More than half the state’s health care budget will be spent on just 5 percent of its patients—and they’re not the sickest people. Officials are staging an intervention.
The state budget that kicked in last month devotes more than $100 billion to Medi-Cal, California’s health system for the poor. The bulk of that money will be spent on a tiny fraction of patients. And although they’re in need of help, they’re not the sickest people.
- Just 10 percent of state-supported patients use up almost two thirds of the Medi-Cal budget;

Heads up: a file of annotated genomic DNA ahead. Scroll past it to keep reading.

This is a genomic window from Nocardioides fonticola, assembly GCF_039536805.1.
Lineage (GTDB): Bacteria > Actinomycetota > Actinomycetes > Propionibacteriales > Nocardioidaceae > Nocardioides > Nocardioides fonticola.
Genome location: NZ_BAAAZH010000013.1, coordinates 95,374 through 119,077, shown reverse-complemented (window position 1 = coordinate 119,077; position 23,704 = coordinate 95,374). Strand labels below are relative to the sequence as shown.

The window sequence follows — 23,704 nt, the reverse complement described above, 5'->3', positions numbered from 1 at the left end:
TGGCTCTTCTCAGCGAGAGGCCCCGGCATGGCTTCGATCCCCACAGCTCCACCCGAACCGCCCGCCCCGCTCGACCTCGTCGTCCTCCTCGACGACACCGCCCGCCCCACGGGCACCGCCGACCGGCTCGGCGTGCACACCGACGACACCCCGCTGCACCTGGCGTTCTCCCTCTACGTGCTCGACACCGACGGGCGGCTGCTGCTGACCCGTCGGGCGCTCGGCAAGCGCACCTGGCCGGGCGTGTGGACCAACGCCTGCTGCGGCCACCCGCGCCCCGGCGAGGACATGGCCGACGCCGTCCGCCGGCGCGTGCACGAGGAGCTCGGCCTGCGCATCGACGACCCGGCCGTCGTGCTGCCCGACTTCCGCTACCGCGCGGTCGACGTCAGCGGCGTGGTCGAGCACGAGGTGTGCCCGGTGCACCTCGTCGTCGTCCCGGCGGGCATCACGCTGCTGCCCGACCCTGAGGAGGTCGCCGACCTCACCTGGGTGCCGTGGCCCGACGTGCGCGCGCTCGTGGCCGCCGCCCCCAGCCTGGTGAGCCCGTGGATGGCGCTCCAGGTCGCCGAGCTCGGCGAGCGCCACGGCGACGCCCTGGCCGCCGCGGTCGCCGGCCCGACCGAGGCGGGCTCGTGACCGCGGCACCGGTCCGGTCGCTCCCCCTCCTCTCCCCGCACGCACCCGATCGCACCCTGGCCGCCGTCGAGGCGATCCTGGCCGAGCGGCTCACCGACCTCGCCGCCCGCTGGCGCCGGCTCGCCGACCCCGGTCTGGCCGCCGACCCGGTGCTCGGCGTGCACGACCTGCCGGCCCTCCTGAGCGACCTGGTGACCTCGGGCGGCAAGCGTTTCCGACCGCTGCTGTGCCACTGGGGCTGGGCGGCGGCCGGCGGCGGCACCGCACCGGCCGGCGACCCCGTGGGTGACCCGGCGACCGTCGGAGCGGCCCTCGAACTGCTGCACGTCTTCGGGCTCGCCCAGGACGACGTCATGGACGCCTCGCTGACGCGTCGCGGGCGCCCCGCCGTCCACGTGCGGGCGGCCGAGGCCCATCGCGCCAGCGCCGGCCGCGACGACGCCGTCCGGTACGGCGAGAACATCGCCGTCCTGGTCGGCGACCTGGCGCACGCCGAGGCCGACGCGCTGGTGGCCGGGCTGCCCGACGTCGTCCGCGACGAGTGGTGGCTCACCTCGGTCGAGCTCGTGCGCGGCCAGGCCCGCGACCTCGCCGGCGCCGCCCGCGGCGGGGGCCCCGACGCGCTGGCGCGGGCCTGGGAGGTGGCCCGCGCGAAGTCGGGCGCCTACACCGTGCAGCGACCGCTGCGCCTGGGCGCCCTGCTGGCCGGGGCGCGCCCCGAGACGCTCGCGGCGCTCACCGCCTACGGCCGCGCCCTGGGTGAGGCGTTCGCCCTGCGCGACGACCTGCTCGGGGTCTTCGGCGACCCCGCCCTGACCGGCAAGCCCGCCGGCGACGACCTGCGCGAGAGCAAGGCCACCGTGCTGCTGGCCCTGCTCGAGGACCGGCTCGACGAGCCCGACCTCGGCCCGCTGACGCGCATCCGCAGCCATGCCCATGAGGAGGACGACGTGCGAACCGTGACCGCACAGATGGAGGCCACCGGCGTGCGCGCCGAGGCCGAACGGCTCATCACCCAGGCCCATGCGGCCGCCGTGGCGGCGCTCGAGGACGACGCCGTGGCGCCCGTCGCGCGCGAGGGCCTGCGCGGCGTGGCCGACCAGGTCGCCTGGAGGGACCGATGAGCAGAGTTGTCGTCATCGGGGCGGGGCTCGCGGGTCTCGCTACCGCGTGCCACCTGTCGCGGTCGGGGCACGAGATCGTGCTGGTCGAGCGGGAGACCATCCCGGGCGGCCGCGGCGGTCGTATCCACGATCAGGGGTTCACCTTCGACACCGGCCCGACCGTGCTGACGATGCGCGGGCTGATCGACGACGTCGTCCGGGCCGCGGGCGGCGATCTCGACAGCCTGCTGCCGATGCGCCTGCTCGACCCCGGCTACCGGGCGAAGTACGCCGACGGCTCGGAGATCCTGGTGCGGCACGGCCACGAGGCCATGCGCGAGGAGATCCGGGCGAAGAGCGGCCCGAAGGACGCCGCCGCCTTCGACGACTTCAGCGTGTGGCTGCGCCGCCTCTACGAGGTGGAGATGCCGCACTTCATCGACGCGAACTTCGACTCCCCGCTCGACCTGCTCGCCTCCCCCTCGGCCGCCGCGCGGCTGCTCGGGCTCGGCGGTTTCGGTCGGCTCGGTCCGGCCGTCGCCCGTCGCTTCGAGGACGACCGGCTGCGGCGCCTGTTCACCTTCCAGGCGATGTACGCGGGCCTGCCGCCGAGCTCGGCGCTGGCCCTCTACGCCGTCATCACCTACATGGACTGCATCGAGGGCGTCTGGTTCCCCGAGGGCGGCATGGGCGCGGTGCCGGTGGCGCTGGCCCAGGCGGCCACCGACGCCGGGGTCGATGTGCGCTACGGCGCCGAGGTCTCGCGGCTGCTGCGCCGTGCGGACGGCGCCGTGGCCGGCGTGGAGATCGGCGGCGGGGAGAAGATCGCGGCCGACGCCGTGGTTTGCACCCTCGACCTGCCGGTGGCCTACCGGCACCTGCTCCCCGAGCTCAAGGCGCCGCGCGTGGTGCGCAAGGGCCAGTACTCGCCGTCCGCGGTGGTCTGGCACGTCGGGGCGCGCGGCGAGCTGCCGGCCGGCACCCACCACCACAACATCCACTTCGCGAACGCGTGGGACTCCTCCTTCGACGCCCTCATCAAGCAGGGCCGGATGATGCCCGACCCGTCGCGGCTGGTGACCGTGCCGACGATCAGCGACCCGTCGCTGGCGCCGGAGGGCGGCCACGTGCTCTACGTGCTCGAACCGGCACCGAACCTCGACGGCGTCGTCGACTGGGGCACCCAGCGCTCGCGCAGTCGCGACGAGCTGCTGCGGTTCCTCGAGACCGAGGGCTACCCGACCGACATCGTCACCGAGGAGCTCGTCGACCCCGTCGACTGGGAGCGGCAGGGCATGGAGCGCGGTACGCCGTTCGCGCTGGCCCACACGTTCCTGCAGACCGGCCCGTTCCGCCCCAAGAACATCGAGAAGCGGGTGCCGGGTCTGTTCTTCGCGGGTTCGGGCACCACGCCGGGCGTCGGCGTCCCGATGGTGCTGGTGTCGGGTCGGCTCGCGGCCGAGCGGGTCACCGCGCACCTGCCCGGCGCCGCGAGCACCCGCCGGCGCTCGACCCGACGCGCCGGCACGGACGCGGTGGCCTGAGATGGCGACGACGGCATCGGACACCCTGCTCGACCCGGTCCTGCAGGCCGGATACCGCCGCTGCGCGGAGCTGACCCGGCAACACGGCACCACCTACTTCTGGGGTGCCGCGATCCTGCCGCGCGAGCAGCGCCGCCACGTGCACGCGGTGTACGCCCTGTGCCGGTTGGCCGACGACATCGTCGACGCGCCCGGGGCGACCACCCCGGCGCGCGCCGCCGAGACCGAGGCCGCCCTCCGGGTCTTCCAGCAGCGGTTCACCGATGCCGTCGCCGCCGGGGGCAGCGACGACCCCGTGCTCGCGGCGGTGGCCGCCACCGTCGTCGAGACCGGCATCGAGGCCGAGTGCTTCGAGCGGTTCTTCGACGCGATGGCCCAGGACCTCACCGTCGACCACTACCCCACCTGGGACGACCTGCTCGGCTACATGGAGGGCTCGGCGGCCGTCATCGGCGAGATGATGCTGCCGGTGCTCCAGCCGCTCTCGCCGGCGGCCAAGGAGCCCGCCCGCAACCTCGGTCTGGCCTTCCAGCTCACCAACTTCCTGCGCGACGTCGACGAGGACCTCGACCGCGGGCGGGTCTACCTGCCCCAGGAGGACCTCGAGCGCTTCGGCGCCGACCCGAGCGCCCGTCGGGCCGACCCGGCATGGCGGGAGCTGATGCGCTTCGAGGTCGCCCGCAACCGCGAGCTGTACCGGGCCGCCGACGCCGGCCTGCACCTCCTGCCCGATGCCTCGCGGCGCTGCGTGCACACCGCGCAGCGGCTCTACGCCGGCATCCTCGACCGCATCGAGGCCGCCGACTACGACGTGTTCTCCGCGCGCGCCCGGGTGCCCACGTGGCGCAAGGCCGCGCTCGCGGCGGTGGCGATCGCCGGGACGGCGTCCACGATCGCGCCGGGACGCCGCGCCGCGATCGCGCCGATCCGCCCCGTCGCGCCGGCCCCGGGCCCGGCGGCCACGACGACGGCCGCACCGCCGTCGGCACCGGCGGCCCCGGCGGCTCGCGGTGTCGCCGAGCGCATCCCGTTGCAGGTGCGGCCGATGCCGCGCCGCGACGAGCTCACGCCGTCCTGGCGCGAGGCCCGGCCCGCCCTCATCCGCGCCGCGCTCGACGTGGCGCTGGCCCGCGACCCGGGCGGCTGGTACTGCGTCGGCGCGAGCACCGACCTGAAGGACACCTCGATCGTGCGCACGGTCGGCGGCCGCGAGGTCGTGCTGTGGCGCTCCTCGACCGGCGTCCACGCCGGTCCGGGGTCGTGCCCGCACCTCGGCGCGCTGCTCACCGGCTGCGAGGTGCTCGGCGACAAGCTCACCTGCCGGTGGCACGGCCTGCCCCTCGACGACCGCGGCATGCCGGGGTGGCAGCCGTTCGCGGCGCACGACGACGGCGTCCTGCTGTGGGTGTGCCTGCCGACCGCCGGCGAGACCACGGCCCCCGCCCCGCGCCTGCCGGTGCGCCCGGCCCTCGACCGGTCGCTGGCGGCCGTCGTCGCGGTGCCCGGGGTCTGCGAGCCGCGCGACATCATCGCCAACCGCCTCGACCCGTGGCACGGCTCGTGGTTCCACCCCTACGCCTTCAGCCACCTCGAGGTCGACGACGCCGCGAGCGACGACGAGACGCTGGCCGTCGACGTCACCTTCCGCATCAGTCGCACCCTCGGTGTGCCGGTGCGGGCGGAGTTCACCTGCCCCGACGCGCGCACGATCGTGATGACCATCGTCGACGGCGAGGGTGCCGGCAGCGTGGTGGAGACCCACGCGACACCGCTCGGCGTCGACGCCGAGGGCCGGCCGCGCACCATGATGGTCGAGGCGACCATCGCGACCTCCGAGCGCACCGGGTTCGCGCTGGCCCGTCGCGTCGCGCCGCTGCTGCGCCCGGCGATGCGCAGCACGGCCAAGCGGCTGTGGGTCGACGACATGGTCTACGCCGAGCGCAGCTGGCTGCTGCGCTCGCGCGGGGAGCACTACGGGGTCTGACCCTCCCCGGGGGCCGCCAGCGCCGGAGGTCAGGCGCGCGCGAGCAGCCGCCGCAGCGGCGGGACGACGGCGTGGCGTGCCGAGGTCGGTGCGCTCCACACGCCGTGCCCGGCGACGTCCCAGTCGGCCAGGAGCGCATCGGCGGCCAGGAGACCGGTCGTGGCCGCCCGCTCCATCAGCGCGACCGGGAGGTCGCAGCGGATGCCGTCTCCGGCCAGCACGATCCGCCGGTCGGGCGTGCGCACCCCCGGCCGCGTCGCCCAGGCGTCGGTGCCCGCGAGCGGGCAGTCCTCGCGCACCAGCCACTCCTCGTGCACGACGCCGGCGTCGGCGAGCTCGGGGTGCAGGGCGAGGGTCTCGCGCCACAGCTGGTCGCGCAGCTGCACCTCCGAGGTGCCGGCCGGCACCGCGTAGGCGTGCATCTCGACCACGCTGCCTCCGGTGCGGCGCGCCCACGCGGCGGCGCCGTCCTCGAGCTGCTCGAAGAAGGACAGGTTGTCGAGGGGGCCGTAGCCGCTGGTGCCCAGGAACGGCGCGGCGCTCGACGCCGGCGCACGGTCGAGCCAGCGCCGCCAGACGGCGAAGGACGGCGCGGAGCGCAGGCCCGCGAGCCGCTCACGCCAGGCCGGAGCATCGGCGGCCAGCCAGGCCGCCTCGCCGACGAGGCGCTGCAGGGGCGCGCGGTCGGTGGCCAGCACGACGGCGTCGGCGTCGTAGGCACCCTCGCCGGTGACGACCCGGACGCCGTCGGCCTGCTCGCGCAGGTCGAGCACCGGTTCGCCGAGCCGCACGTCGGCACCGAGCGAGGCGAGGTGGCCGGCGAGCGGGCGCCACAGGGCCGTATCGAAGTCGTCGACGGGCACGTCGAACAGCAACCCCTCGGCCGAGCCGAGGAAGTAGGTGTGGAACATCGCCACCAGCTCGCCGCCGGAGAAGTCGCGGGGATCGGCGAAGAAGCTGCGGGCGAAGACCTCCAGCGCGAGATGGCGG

- Only 5 percent of patients account for more than half of Medi-Cal spending;
- One percent of Medi-Cal’s current 13.2 million enrollees, or 132,000 people, will use up more than a quarter of the money.
Officials are trying to change this super-user pattern—identified in a 2015 report that still reflects state and even national trends—with an ambitious intervention.
Some super-users have life-threatening illnesses, such as children with rare cancers or people receiving major organ transplants. But most of them struggle with addiction or mental health problems and rack up high numbers of emergency-room visits and hospital admissions. So in late 2016, the state launched a five-year, $3 billion effort to identify and treat them, coordinate their care and direct them to recovery and prevention programs.